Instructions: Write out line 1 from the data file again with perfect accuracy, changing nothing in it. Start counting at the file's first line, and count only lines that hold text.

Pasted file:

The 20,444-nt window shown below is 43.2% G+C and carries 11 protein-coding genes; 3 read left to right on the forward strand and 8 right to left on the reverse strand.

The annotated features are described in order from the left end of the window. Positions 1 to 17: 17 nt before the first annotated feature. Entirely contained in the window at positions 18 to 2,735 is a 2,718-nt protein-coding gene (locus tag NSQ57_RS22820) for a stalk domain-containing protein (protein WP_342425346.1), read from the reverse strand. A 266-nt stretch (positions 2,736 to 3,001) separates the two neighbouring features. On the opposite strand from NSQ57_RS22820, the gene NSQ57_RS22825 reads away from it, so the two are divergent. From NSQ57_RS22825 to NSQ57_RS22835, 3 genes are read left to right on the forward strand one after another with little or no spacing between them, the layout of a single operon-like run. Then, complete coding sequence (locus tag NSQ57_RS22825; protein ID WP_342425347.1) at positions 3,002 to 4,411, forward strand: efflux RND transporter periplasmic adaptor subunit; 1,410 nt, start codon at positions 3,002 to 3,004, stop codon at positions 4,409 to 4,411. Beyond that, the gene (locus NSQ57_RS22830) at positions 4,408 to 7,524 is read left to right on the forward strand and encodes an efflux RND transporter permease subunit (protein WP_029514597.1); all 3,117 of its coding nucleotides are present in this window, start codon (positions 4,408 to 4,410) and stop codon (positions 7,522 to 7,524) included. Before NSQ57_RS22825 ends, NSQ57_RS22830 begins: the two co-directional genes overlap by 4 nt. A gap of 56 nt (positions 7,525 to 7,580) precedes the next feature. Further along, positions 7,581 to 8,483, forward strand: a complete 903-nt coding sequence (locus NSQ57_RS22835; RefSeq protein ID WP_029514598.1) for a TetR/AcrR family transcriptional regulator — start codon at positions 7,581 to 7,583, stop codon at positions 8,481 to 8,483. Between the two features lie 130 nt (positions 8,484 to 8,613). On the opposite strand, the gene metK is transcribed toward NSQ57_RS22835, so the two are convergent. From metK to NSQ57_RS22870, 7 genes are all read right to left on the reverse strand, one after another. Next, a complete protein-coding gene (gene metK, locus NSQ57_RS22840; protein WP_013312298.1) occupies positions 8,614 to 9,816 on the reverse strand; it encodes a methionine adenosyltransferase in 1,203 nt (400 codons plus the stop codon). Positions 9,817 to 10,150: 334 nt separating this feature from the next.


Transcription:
The 20,444-nt window shown below is 43.2% G+C and carries 11 protein-coding genes; 3 read left to right on the forward strand and 8 right to left on the reverse strand.